Monday, September 7, 2015

Bus commuters sure to love story from press releases

North Jersey-bound commuters at the Port Authority's midtown Manhattan terminal waiting for an NJ Transit bus during the afternoon rush hour in March.

Large, free-standing touch screens have been helping commuters find their bus platforms at the midtown Manhattan terminal for well over a year, but The Record's transportation reporter hasn't noticed.


The Record has a long tradition of lazy transportation reporters dating to Dan Sforza, who spent most of his time writing about "highways of the future."

Later, when he was promoted to the pivotal job of assistant assignment editor, Sforza directed one of his successors to write at least two major stories that seemed to argue against the extension of NJ Transit's light-rail line to Englewood and Tenafly.

Meanwhile, for nearly a dozen years, Road Warrior John Cichowski has written about every form of transportation -- bicycles, scooters and cars, to name a few -- except trains and buses.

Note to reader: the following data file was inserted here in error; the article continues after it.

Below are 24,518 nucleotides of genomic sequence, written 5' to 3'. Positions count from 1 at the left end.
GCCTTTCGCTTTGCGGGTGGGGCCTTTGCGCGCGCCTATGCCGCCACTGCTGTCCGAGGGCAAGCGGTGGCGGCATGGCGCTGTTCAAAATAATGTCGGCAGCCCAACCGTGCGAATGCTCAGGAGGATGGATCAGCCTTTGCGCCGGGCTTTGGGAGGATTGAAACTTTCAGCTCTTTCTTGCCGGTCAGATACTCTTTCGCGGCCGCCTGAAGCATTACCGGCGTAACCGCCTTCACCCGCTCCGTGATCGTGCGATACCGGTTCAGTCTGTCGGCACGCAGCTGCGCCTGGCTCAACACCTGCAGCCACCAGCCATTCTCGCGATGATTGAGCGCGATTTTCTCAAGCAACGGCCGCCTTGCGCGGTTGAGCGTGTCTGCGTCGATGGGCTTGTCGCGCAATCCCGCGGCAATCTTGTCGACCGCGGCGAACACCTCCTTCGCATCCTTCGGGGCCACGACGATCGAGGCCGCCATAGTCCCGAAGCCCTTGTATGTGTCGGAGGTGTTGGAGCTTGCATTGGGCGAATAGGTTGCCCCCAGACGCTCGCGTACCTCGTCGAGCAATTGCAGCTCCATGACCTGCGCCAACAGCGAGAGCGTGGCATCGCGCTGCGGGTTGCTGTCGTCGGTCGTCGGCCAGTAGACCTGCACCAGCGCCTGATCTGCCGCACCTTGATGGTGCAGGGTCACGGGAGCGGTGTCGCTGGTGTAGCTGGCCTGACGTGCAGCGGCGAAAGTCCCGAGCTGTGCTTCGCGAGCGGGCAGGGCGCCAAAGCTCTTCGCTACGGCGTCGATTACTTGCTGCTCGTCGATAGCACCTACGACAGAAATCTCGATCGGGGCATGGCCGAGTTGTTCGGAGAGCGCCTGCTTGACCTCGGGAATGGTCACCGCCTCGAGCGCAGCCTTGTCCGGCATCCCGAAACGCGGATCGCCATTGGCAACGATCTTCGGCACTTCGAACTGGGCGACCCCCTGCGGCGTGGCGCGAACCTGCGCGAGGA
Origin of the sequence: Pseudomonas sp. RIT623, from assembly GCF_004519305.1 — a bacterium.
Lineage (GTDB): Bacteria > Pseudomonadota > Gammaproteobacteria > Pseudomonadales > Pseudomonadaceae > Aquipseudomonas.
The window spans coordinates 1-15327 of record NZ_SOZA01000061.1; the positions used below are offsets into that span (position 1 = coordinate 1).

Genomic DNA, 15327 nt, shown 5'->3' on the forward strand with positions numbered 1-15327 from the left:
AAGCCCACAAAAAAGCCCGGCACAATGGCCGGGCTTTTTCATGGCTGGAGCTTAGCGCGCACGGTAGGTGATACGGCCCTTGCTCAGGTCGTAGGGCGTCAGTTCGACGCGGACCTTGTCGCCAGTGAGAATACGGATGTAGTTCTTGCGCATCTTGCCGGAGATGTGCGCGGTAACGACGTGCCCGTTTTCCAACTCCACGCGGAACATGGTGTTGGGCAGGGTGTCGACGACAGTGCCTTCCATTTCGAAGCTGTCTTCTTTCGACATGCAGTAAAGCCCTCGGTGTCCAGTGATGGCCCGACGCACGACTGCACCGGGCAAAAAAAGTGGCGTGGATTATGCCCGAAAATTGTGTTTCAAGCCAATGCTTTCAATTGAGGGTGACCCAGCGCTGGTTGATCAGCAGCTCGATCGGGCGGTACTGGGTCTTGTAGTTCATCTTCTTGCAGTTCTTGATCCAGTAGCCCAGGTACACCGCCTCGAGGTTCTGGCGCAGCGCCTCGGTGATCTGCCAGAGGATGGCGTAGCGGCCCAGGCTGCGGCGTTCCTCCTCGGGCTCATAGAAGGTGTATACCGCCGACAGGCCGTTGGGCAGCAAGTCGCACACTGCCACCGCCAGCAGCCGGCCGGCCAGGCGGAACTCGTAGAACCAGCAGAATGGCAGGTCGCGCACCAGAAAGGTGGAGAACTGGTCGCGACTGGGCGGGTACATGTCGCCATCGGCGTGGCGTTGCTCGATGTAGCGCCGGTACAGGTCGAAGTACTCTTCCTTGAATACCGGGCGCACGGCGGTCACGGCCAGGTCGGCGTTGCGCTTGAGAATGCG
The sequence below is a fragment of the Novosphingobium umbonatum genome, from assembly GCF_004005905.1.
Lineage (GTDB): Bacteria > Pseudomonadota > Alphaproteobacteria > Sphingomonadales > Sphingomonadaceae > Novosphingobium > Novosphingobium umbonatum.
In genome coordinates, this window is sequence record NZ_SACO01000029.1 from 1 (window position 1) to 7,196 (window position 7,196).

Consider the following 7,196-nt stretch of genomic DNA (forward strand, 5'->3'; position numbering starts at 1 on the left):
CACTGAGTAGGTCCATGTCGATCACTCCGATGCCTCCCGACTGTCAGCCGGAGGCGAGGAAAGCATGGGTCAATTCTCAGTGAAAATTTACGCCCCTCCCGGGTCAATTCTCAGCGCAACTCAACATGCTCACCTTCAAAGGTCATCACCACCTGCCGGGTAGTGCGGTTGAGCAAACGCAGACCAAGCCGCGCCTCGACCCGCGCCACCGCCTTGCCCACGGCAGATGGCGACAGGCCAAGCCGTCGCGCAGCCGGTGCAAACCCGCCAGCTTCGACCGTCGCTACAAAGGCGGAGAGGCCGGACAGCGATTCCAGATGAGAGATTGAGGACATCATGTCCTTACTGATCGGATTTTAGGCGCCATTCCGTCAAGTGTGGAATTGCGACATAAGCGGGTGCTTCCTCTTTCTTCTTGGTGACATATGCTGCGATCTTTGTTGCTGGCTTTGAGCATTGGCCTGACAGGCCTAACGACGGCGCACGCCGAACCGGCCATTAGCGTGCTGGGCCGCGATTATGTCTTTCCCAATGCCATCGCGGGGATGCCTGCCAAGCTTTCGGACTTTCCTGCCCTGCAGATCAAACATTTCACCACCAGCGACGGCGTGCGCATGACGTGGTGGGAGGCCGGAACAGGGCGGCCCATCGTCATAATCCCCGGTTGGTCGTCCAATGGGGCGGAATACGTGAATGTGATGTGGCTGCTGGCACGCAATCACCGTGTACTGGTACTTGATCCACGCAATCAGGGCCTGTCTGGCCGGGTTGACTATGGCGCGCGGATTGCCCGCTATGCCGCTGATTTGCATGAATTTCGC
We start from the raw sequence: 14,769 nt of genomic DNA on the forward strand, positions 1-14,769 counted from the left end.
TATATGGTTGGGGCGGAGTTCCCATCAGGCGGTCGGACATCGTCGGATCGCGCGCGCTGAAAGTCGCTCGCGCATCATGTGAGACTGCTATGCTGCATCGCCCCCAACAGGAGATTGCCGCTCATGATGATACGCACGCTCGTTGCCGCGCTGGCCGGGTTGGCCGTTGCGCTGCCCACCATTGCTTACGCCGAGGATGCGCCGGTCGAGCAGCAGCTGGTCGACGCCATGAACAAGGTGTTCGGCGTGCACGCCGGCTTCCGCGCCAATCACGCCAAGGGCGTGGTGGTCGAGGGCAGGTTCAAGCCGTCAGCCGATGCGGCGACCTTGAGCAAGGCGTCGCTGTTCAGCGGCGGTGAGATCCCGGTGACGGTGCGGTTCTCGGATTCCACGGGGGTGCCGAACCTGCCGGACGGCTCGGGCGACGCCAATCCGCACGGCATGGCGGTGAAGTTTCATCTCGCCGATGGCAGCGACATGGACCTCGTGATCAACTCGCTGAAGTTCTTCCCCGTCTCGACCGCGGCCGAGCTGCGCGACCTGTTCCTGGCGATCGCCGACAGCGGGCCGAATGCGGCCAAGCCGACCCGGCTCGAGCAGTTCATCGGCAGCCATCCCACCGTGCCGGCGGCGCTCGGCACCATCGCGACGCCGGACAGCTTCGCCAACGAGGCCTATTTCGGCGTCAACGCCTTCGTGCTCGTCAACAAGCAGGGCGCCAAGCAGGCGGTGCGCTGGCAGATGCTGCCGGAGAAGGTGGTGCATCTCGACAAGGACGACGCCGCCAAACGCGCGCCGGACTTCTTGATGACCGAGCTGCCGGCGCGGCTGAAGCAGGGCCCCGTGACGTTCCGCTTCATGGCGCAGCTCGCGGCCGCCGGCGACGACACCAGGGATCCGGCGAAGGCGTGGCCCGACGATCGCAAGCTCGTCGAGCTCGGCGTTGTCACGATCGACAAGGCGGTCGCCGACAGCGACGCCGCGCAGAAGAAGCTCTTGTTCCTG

And no reporter at The Record has ever been enterprising enough to actually ride the trains and buses, and report on the lack of seats and rush-hour crowding at Manhattan's Penn Station and midtown bus terminal.

Attend meetings

The paper's transportation reporters religiously attended meetings of NJ Transit's board, but weren't aware of the crisis at the Port Authority's midtown bus terminal until angry letters to the editor started pouring in last year.

Today, the lead story on the Local front warns riders on 55 bus routes, including 40 NJ Transit lines, their platforms and floors will change on Tuesday "as part of an effort to reduce delays" (L-1).

The story makes no mention of large, free-standing touch screens on the first and second levels of the bus terminal that have been helping commuters find their departure gates for well over a year.

Today's front page

The story on the lower left of Page 1 today -- on the transportation-funding and pension crises in New Jersey -- seems like an afterthought.

And the reporter wastes no time in casting the two issues as a partisan political battle between Democrats and Republicans.

This allow The Record to once again skip its responsibility to report what outcomes would be good for the people of New Jersey. 

Most of A-1 today is devoted to the obligatory end-of-season story about the Jersey shore.

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